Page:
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There is hope around the corner

Carol Ann Gregg flower greenhouse
GREENHOUSE BEAUTY: The array of colors in a local greenhouse can brighten up anyone’s day, especially when spring is around the corner.
Farmhouse Window: It’s been a long winter, but the changing of the seasons will soon be here.

No matter how mild or rough winter has been, spring is always welcome. And the good news is that spring is right around the corner.

Regardless of all the negative things that have been happening around the world, rest assured that the seasons will come and go, bringing continuity to our world.

Planting season is one of the most stressful times for all of us. No matter how ready you are, weather will ultimately determine what gets done.

We have no control over the weather. Lots of farmers get stressed out with optimum planting time and getting work done. The stress is not only on the farmer who wants to be out in the field, but also on the rest of the family.

During these times, everyone needs to take a deep breath (literally) and find something as a distraction, even if for a few hours. Try washing some clothes as a distraction.

On our farm, my husband was the cow man, and his brother and partner was the crop guy. So, I never had to deal with washing spray clothes. But I know that it’s important to use care when washing clothes that have been exposed to pesticides.

In a publication from North Dakota State University, the recommendations are that clothing that’s drenched in pesticides should be discarded. On most farms, that would be a rare occurrence.

The person doing the laundry should wear something with long sleeves, just as the farmer should wear special clothes when working with chemicals. The clothes should be handled separately, and the washing machine should be cleaned before it is used for the family’s regular laundry.

It is recommended that the contaminated clothing be stored in a plastic tote with a lid until it can be washed. This website, cropwatch.unl.edu, has details on how to handle the clothing of a farmer who has been spraying the crops.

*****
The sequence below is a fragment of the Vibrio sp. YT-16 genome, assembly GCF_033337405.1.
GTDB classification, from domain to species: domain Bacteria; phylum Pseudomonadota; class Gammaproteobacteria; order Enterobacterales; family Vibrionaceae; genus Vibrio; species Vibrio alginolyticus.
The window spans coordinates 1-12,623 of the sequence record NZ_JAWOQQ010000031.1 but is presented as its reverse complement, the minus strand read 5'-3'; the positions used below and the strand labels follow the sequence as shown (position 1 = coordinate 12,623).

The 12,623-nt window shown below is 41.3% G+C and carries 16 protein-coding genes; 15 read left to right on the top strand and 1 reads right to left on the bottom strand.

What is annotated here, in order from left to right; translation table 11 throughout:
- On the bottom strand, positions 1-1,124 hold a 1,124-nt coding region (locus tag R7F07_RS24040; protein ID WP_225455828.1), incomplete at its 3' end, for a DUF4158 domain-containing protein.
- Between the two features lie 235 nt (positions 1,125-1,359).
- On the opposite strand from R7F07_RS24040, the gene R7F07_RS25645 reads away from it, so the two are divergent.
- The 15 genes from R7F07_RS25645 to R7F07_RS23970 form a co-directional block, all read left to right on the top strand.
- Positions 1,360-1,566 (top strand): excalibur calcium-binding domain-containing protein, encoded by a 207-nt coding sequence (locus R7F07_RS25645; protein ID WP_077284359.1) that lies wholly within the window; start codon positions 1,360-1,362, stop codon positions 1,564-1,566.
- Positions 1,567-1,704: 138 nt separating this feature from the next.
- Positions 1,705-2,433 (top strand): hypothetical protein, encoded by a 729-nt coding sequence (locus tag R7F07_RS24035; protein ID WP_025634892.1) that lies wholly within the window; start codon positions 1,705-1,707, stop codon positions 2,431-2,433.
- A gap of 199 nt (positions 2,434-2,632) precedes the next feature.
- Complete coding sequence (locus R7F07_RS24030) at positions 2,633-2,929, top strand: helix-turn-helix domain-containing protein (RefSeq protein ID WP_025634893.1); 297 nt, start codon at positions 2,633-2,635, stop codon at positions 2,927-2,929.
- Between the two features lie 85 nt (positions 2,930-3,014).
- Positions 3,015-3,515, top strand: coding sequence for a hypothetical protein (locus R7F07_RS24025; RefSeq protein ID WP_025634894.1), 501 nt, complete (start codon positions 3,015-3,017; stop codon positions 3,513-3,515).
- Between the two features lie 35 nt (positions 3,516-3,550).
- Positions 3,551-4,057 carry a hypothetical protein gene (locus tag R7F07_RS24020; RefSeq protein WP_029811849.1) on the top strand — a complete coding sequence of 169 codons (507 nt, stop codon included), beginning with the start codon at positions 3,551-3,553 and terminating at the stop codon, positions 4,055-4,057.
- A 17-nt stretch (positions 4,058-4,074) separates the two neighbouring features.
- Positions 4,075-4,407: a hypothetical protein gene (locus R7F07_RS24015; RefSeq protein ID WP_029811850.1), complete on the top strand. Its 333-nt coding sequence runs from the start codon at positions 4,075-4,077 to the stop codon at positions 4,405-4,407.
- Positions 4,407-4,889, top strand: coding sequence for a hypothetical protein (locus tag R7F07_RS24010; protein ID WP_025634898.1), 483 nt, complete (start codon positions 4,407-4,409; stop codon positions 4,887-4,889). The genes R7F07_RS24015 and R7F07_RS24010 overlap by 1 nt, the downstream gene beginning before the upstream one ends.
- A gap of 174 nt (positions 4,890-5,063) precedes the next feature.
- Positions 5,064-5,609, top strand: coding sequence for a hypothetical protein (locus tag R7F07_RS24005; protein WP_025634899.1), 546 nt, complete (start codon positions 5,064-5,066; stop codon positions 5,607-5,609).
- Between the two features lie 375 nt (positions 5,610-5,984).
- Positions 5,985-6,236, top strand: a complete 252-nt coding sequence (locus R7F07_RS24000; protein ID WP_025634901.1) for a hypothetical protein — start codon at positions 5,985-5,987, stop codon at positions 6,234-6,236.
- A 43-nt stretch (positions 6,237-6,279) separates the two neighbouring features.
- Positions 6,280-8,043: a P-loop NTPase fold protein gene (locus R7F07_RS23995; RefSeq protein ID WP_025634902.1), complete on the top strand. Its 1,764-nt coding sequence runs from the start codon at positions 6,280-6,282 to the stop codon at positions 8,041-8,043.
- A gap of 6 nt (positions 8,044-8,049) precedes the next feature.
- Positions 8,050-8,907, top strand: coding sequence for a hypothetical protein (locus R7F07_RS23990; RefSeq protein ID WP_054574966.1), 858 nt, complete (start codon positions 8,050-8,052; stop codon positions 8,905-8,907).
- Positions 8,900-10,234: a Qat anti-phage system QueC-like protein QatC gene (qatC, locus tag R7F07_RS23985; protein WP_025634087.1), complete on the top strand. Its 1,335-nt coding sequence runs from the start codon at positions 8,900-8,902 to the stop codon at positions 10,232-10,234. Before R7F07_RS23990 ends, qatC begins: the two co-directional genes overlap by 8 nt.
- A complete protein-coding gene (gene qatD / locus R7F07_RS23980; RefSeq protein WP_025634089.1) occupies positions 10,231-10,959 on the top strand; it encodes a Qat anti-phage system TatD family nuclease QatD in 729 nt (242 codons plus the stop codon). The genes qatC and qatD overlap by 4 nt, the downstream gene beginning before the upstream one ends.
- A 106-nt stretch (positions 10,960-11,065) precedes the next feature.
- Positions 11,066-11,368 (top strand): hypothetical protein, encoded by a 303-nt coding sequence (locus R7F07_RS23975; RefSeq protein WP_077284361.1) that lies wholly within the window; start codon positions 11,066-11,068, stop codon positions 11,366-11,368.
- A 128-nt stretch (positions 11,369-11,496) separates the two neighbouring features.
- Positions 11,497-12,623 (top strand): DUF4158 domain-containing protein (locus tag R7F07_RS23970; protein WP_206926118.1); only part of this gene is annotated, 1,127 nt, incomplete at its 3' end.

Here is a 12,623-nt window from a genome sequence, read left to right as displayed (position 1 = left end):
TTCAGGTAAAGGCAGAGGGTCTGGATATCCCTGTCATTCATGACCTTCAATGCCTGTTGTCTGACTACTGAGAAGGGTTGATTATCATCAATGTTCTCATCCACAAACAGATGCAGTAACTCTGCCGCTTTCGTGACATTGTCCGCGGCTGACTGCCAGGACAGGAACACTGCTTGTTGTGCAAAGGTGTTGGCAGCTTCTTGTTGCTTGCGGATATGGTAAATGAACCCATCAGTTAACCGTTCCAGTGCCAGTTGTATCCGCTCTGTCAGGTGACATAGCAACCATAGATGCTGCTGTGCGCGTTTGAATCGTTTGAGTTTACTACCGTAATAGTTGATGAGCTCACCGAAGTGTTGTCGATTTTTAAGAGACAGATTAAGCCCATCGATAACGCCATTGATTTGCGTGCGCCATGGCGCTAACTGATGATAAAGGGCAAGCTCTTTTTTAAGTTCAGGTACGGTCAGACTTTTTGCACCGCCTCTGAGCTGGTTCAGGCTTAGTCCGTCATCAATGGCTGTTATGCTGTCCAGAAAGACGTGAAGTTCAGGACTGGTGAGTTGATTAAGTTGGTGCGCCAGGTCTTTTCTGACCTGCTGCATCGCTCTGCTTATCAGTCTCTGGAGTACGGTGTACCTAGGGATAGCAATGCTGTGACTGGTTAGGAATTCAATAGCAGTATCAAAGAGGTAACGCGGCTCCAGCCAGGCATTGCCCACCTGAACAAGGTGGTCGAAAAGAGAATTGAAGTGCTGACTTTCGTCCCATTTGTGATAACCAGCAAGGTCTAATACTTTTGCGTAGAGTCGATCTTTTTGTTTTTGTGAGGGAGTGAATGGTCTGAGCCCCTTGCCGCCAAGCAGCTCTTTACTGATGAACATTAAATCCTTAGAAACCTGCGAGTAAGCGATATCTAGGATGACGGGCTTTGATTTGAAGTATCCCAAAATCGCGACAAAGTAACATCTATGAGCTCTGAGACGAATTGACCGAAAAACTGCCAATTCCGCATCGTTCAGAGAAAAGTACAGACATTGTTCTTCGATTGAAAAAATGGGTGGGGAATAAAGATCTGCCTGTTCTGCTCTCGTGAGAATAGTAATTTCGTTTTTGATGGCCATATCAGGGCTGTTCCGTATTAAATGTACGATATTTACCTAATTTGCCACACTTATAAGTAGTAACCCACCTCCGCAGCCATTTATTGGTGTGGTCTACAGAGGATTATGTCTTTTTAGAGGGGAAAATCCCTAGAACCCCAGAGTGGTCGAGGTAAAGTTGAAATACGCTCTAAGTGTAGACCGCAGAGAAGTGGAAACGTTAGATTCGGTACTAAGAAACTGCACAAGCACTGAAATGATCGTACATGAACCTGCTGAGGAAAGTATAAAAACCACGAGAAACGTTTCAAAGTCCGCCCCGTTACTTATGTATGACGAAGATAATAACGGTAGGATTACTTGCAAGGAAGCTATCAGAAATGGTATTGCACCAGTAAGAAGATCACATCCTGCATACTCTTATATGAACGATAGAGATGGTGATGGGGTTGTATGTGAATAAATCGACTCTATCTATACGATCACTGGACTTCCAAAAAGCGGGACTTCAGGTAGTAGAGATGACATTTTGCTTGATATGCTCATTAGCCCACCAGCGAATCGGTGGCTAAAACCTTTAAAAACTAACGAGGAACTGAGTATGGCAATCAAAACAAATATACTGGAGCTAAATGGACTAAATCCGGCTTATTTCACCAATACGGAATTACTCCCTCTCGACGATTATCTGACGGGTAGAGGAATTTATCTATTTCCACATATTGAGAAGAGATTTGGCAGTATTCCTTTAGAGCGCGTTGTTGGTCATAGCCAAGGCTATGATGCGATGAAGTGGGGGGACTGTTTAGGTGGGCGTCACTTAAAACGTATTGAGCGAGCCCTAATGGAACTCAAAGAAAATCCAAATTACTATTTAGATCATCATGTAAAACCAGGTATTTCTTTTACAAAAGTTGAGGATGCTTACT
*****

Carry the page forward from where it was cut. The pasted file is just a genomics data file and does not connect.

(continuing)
Most of the precautions are about minimizing exposure of skin to chemicals.

Gardening season is also right around the corner.

There is something rejuvenating about putting seeds in the ground and knowing that small seedings will grow into mature plants over the next few months.

A couple of years ago, a friend and I took a “greenhouse crawl.” We spent the day driving around our county visiting greenhouses. We were able to fit five locations into the day, made purchases at each location and, of course, had an opportunity to stop at a small diner for lunch.

What a great time we had learning about what each location offered. We also realized that we had only touched a small number of locations that offered wonderful assortments of bedding plants, shrubs and trees.

How do you decide where to get your plants? It was hard not to buy too many plants for the time and space I would have when I got home. It was a great time, and I now know where I will visit if I need something specific.

It’s inspiring to stand in a commercial greenhouse and view the array of colors, textures and designs of early spring. The hanging baskets were beautiful at all the locations we visited.

When we had a chance to visit with the owners of the sites, we learned new techniques and ideas for being more successful with our purchases.

On one of those rainy days when you can’t be in the fields, visit a local greenhouse, enjoy the beauty and take home something to brighten your farmstead or add to your vegetable garden.

Spring is almost here, and we’ll soon be able to enjoy the changing of the seasons.

Gregg writes from western Pennsylvania. She is the Pennsylvania 2019 Outstanding Woman in Agriculture and is a past president of American Agri-Women.

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